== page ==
Tuesday, August 26, 2014

Visiting Temple Square

"Ben (the son of) Zoma said: Who is wise? He who learns from all people, as it is said: 'From all those who taught me I gained understanding' (Psalms 119:99). [Pirke Avot 4:1]

Time away often enables a new perspective.  For me, the summer escape brought me to the enclave of biologic and geologic nature that we call Yellowstone, productive farmland of Northern Utah and Southeastern Idaho where I encountered people who remained personable even while they reasoned like Republicans, and finally to the core of Mormonism.  Temple Square posted the religious tenets right out front, our Decalogue on the left, respect for rightful authority and individual opportunity in the middle and a declaration of faith on the right.  Nothing about being politically correct, nothing about avoiding intoxicants including my beloved coffee or craft brew while respecting my personal desire to enjoy them.  People visit Temple Square from all over the world, from missionaries on temporary assignment to tourists in Salt Lake City for a short while whose destination was really one of the National Parks. 

Temple Square exudes excellence.  There is chochma, wisdom imparted by the founders to be offered to believers and non-believers alike.  There is tzedek, an obligation to bring justice to the world with respect for law and to not trample the freedom of others.  There is kehillah, with Temple Square serving as a gathering place for young and old.  Young missionaries wore name tags with flags of their countries of origin.  There were a lot of different flags but all shared a common dedication to promote Mormonism.  Even if geographically isolated or dispersed, they could count on being part of their religious community.  The combination of these evokes kadosha, or holiness.  Temple Square exists and its participants excel at what they do, be it creating extraordinary edifices, treating all comers to superb music, keeping the grounds and interiors immaculate and welcoming visitors unconditionally because the participants believe they contribute to divinely inspired projects.

These criteria of performance do not come from the Book of Mormon, however.  They derived from the aspirations for Judaism expressed by the editor of Jewish Megatrends.  I'm seeing the desire for chochma, tzedek, kehillah and kadosha in my Jewish world but I'm also not seeing the quest for excellence or consistency in its pursuit they way I experienced it at Mormon headquarters.  While visiting their main chapel, I asked the tour guide who got to sit in the ten seats of honor on their bimah, facing the congregation.  The young missionaries did not really know.  No doubt in their world they were esteemed elders.  Seen through my American Jewish lenses, they were machers.  My congregation does not have respected ambassadors.  We have Rabbis with agendas, some with real accomplishments, more with little more than a certified seminary pedigree.  They have young people valued for their energy and dedication.  In my Jewish world obedience will trump talent every time starting with report card grades from pre-Bar Mitzvah Hebrew school where the docile kids find their way to the honor roll while the challenging ones get reported for their behavior instead of their intellect.  While I am not much of an enthusiast of cathedrals, there is much to be said about worshipping in an atmosphere of physical beauty, something recommended by none other than Maimonides and expressed in Torah where people volunteered to beautify a Mishkan and in Tanach where people were conscripted to create a Temple.  We have slouched to a building where some of the insects on the windowsills should be sent to a museum for carbon dating to see how long they have been lying there.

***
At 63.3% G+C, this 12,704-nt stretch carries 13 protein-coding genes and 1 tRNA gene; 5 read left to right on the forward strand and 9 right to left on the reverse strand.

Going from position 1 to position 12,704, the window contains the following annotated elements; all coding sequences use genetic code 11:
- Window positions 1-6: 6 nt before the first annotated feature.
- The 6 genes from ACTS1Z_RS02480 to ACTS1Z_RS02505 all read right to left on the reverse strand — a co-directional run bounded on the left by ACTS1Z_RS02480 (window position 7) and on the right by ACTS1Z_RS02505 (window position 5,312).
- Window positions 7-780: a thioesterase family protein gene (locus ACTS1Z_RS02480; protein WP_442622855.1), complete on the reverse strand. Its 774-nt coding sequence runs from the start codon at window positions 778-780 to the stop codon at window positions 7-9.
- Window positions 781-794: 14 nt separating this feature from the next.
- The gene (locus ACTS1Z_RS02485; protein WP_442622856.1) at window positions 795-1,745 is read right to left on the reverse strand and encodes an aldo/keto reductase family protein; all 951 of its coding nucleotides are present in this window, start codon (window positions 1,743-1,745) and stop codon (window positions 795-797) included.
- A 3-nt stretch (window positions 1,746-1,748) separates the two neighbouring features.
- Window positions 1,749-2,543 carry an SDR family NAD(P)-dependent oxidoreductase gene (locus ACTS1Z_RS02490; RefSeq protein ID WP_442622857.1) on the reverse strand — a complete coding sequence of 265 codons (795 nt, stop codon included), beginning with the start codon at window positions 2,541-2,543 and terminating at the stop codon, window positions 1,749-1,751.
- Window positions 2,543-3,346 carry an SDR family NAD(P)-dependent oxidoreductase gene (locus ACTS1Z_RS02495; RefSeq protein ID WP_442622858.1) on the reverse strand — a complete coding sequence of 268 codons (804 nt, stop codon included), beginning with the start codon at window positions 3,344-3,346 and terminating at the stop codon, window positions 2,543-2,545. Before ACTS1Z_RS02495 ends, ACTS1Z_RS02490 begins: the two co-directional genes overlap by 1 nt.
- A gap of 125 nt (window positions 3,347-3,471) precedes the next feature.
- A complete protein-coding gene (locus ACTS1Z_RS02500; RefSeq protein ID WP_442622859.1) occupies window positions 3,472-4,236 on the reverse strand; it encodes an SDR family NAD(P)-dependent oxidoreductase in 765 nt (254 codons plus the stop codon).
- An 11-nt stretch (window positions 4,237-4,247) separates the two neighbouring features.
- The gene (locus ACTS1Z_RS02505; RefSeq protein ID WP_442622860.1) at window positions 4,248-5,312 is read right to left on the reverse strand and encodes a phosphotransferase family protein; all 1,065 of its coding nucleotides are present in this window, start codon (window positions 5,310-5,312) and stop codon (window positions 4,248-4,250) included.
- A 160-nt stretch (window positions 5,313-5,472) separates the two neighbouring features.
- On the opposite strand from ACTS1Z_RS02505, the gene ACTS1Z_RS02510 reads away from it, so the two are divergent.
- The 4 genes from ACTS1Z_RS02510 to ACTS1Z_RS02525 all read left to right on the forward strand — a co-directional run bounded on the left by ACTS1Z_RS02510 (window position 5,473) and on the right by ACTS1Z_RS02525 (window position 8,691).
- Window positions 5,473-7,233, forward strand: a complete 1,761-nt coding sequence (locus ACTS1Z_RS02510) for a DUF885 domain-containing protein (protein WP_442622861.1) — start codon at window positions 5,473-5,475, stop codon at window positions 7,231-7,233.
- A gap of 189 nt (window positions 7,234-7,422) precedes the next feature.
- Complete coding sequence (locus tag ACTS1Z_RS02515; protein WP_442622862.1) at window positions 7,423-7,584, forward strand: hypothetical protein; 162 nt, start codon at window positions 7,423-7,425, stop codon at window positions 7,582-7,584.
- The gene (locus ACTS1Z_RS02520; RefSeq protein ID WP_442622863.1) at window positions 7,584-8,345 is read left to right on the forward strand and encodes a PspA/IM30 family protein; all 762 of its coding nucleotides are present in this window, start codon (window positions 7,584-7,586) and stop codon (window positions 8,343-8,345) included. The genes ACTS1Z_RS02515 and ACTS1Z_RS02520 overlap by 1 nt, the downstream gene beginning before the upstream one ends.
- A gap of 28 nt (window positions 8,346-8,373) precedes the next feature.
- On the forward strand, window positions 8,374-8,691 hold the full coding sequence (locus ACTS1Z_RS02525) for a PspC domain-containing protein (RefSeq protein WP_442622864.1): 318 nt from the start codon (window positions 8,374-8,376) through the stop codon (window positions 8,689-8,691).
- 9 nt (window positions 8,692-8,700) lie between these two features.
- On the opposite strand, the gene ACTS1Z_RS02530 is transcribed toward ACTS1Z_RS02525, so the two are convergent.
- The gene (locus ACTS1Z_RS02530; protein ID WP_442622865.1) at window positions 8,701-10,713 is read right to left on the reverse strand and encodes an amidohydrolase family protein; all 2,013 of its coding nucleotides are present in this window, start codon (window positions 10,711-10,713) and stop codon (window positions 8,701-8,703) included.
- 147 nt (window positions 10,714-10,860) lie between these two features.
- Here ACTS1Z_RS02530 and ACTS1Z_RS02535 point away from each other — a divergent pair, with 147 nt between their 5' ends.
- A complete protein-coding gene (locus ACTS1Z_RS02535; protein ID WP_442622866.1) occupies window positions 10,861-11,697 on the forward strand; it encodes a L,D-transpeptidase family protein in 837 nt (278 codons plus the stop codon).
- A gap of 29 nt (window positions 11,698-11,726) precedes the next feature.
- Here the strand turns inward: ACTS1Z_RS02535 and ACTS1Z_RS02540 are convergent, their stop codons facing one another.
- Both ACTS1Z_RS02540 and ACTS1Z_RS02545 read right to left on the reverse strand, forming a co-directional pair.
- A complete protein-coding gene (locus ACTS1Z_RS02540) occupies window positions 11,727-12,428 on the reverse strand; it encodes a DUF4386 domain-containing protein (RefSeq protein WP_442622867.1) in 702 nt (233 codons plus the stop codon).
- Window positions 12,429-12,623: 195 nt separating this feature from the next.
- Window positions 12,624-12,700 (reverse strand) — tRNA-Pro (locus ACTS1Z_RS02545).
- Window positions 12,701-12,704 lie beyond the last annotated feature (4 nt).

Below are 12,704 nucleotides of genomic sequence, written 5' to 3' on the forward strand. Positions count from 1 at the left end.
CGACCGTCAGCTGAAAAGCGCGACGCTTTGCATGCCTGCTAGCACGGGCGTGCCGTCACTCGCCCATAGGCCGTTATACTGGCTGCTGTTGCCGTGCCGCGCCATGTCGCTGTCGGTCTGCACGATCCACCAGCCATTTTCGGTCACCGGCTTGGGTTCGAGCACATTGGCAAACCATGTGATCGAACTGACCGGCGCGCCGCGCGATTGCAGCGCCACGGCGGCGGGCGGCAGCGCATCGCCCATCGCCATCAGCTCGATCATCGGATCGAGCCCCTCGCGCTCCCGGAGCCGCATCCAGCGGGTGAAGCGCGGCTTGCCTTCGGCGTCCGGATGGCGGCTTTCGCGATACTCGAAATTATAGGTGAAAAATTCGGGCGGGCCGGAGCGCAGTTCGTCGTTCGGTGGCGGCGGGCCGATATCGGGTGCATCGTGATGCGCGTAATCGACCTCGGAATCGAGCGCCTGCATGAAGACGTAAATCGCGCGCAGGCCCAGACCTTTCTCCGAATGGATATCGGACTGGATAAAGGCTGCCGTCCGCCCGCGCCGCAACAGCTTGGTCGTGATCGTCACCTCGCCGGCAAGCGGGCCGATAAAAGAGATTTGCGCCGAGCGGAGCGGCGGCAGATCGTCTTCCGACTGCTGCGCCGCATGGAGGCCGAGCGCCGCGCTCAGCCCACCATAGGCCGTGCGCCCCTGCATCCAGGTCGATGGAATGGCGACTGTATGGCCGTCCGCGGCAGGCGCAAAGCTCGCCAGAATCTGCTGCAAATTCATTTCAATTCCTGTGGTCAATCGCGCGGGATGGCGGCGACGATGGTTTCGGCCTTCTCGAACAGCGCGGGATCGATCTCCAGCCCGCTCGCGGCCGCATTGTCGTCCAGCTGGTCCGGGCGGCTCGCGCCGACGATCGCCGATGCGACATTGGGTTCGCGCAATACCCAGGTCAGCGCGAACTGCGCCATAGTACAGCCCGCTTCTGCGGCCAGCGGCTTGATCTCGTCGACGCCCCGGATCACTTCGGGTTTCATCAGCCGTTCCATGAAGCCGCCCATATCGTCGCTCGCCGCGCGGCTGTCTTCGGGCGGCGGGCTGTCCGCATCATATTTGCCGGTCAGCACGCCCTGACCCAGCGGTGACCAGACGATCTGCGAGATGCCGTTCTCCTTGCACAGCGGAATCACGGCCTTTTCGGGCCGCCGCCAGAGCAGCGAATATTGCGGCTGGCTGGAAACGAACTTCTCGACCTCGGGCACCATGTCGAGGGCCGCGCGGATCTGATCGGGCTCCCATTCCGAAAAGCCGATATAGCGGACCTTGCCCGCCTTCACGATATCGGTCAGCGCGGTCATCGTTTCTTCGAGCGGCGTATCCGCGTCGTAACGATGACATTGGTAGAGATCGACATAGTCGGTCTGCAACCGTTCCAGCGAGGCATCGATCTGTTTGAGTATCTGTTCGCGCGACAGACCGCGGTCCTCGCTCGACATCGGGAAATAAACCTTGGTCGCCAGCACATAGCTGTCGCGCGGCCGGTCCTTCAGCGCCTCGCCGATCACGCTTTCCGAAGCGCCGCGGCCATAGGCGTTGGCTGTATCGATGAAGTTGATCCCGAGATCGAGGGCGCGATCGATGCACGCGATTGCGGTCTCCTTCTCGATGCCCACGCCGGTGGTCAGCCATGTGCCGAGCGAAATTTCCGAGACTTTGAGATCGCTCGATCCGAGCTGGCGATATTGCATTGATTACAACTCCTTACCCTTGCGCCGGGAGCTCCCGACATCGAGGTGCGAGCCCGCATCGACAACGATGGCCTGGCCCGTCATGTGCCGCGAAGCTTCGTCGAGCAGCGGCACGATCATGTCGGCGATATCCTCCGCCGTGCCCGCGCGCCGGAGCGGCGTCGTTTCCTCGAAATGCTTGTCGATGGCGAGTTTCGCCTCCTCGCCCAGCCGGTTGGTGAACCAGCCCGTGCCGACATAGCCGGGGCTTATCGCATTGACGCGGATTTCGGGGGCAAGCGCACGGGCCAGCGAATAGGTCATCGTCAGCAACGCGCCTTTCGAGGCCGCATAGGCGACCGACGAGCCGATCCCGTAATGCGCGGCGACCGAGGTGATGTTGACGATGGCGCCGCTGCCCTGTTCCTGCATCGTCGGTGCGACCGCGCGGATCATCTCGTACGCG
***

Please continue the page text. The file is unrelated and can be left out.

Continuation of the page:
Yes we have our Federations and our elders who give their time and money.  But we also have a very large constituency that are more convenient or inconvenient to those self-directed elders, never quite inherently valuable unconditionally.  People can sense that and walk away as they have with secular Judaism for some time in the same era that Mormons seems to retain people who continue express enthusiasm for their affiliation.

Our shul recently generated a nice sum from a fundraiser.  It would not be unreasonable to take some of that and send the Rabbi, President, and Building VP to Salt Lake City for a few days to give them a better sense of what excellence and enthusiastic participation can be achieved with the right perspective.

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